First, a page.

Not only was Angie the centre of attention, but his stooges were no longer continually saying, ‘O.K. Ray!’ and couldn’t take their eyes off her tight dress.

Once when Angie bent over to pick up the dirty dishes after a group of diners left, Ray fired a rubber band into her rear end.

Angie ignored the sneak attack and brought the dirty dishes in.

‘Her butt’s so padded, she can’t feel a thing’, Ray gloated.

She paused in front of the counter, produced some money from her cleavage and told Rico,

‘One Coconut Cream Pie!’

‘One Coconut Cream Pie!’, Rico replied as he took her money and put a huge slice of pie on her tray.

Angie marched over to the Down and Outers.

‘Your pie, sir!’

She smashed the slice of Coconut Cream Pie into Ray’s face as if he were one of the Three Stooges.

The entire restaurant applauded, including Stash and Joey.

‘Angie knows the value of Pi!’, Stash quipped.

‘Ray got creamed!’, shouted Joey.

Rico gave Angie’s money back to her.

‘On the house…no, it’s on that punk Ray’s face…’

Rico was in Seventh Heaven slapping his knee in laughter; he had always had dreams of being a famous Hollywood comedian…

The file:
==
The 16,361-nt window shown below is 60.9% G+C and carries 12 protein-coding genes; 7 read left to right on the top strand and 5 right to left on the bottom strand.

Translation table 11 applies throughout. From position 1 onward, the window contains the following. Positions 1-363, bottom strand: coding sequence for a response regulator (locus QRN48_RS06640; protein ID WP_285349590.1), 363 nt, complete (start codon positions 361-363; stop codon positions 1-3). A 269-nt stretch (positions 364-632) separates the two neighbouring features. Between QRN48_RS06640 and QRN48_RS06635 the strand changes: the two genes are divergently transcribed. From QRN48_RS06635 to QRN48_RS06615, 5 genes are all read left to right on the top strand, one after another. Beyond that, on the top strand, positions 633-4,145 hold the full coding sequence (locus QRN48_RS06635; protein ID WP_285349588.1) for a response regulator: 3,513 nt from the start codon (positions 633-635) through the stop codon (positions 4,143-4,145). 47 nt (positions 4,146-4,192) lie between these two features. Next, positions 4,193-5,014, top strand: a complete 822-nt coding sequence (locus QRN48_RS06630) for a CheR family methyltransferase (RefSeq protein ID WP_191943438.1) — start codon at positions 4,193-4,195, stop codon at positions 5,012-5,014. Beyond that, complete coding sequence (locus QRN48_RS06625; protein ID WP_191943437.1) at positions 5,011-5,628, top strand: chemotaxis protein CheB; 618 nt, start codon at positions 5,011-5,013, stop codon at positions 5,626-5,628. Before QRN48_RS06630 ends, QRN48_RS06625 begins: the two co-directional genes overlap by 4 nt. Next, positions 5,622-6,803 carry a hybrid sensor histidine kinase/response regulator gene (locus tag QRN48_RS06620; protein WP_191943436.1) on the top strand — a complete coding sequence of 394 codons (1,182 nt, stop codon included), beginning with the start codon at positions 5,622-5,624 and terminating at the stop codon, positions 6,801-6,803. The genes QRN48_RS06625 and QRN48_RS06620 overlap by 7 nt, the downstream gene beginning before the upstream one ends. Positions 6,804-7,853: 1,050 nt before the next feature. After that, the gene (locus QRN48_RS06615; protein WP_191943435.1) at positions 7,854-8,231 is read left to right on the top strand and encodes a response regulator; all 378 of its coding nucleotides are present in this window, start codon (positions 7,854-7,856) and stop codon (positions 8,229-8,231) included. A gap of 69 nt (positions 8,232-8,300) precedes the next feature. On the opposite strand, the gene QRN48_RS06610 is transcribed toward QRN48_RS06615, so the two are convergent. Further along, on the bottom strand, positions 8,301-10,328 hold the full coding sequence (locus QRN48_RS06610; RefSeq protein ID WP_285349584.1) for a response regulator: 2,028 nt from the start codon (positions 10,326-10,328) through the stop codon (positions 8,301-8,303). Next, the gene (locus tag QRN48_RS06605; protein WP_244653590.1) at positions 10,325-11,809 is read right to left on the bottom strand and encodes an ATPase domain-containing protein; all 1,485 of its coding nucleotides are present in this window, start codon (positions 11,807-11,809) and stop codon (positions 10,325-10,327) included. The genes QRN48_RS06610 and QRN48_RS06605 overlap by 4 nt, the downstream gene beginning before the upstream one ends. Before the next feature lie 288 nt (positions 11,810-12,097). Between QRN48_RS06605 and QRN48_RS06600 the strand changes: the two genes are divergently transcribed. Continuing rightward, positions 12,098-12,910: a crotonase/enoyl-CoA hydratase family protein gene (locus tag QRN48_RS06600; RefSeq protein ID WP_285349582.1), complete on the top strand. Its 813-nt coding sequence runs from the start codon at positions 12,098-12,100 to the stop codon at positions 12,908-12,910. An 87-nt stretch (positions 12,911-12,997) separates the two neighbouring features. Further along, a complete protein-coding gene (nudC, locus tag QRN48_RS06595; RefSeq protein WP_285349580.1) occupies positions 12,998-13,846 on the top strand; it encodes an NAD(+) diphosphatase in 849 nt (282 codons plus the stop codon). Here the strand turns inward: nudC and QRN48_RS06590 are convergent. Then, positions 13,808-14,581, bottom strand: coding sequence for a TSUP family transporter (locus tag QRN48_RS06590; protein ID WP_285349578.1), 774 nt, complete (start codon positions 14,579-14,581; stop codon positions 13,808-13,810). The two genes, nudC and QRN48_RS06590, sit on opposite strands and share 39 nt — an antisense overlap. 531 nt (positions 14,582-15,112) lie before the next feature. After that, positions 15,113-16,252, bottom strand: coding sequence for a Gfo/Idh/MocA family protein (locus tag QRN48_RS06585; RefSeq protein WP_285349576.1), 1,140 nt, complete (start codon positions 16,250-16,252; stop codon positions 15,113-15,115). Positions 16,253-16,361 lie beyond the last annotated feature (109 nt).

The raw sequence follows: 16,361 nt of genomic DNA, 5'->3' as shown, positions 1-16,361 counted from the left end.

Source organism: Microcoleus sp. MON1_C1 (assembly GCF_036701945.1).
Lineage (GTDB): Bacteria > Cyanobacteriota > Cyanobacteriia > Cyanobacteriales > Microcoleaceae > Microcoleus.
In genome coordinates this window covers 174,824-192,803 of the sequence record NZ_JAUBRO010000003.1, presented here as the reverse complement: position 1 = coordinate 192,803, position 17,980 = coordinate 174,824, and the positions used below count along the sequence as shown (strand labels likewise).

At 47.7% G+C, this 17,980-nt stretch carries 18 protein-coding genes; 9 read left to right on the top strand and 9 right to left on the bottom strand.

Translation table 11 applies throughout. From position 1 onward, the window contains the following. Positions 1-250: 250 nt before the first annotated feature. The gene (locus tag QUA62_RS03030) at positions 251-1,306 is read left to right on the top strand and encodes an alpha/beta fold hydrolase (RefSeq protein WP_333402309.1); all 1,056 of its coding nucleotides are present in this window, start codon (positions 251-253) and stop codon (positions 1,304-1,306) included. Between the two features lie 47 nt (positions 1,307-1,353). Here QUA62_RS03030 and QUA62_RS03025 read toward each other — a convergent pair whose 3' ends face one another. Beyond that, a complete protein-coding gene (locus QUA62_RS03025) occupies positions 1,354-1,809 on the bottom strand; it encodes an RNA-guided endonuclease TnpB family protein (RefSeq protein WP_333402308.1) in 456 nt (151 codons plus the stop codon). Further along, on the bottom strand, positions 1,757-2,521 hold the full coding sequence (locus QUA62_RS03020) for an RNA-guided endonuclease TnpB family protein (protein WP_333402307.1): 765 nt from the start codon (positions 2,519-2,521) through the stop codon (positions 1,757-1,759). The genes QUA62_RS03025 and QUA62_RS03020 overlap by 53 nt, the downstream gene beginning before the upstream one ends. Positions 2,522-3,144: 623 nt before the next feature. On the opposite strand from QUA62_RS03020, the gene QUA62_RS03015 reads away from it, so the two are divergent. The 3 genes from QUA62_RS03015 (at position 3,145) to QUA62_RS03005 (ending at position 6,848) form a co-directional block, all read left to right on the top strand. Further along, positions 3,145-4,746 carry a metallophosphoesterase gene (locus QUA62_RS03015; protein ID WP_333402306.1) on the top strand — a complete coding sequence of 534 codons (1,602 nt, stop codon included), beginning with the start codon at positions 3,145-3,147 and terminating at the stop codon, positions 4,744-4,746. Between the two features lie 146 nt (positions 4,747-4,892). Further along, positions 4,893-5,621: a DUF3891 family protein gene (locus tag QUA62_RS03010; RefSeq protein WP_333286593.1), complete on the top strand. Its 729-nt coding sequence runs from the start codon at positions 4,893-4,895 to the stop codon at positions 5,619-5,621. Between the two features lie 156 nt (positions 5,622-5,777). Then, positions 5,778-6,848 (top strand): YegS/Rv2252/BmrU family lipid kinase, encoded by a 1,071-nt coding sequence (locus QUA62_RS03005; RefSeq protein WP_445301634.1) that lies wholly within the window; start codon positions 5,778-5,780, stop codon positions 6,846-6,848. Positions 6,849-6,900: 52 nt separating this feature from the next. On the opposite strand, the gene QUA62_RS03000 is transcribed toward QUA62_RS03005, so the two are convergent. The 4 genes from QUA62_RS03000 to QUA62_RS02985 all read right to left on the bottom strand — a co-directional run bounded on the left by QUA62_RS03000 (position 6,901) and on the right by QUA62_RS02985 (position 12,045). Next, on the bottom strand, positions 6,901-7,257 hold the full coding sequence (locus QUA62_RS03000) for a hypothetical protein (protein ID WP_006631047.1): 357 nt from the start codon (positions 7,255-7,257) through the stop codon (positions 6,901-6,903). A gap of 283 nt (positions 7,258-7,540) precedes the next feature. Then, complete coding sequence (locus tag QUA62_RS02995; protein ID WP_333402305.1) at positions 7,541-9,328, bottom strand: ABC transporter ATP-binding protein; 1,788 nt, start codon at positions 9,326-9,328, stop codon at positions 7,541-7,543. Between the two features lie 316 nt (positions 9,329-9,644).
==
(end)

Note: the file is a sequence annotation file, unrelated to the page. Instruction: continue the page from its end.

‘My just desserts are good for yuh! Good for yuh!’, laughed Rico as Ray went into the Men’s Room to wash up.

‘Don’t let the Men’s Room door hit yuh in your As the World Turns, Ray’, snickered Angie.

Applause and laughter filled Rico’s again.

Rico’s was twice as full the next day…


Author Notes: I am the author of three Extra Dimensional/Ultraterrestial military science fiction novels MERCENARY EXOTIQUE, OPERATION CHUPACABRA and WORK IN OTHER WORLDS FROM YOUR OWN HOME! as well as two travel books THE MAN FROM WAUKEGAN and TWO AUSTRALIANS IN SCOTLAND (all from, but you can buy them anywhere, electronically is a good deal). I live happily ever after with my wife in paradise (coastal Kiama, NSW Australia).

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22 Feb, 2023